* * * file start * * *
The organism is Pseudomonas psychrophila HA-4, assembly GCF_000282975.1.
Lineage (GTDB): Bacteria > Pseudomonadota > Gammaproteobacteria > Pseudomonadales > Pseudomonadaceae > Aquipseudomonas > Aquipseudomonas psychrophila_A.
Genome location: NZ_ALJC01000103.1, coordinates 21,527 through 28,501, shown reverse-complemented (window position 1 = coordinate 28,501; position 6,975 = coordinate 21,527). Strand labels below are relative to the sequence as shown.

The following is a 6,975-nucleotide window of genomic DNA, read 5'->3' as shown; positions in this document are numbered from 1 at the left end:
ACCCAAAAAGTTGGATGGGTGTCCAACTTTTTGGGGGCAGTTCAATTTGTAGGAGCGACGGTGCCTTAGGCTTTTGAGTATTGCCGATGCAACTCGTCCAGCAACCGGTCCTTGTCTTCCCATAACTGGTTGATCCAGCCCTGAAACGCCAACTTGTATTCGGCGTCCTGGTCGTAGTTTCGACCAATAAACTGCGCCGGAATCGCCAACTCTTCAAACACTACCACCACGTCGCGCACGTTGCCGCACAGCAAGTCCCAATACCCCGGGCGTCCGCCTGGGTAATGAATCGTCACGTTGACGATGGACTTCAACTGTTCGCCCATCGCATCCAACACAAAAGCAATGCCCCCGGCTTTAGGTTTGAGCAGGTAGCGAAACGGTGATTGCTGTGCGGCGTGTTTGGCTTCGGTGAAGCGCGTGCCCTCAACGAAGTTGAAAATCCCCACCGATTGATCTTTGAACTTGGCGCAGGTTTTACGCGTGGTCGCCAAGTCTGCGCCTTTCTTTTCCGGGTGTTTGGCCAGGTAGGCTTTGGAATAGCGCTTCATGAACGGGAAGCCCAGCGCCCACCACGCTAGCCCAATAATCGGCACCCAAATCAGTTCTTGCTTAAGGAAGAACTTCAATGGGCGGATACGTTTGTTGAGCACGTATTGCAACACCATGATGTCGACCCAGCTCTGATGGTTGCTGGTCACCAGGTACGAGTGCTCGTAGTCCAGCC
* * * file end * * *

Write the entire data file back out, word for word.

The organism is Pseudomonas psychrophila HA-4, assembly GCF_000282975.1.
Lineage (GTDB): Bacteria > Pseudomonadota > Gammaproteobacteria > Pseudomonadales > Pseudomonadaceae > Aquipseudomonas > Aquipseudomonas psychrophila_A.
Genome location: NZ_ALJC01000103.1, coordinates 21,527 through 28,501, shown reverse-complemented (window position 1 = coordinate 28,501; position 6,975 = coordinate 21,527). Strand labels below are relative to the sequence as shown.

The following is a 6,975-nucleotide window of genomic DNA, read 5'->3' as shown; positions in this document are numbered from 1 at the left end:
ACCCAAAAAGTTGGATGGGTGTCCAACTTTTTGGGGGCAGTTCAATTTGTAGGAGCGACGGTGCCTTAGGCTTTTGAGTATTGCCGATGCAACTCGTCCAGCAACCGGTCCTTGTCTTCCCATAACTGGTTGATCCAGCCCTGAAACGCCAACTTGTATTCGGCGTCCTGGTCGTAGTTTCGACCAATAAACTGCGCCGGAATCGCCAACTCTTCAAACACTACCACCACGTCGCGCACGTTGCCGCACAGCAAGTCCCAATACCCCGGGCGTCCGCCTGGGTAATGAATCGTCACGTTGACGATGGACTTCAACTGTTCGCCCATCGCATCCAACACAAAAGCAATGCCCCCGGCTTTAGGTTTGAGCAGGTAGCGAAACGGTGATTGCTGTGCGGCGTGTTTGGCTTCGGTGAAGCGCGTGCCCTCAACGAAGTTGAAAATCCCCACCGATTGATCTTTGAACTTGGCGCAGGTTTTACGCGTGGTCGCCAAGTCTGCGCCTTTCTTTTCCGGGTGTTTGGCCAGGTAGGCTTTGGAATAGCGCTTCATGAACGGGAAGCCCAGCGCCCACCACGCTAGCCCAATAATCGGCACCCAAATCAGTTCTTGCTTAAGGAAGAACTTCAATGGGCGGATACGTTTGTTGAGCACGTATTGCAACACCATGATGTCGACCCAGCTCTGATGGTTGCTGGTCACCAGGTACGAGTGCTCGTAGTCCAGCC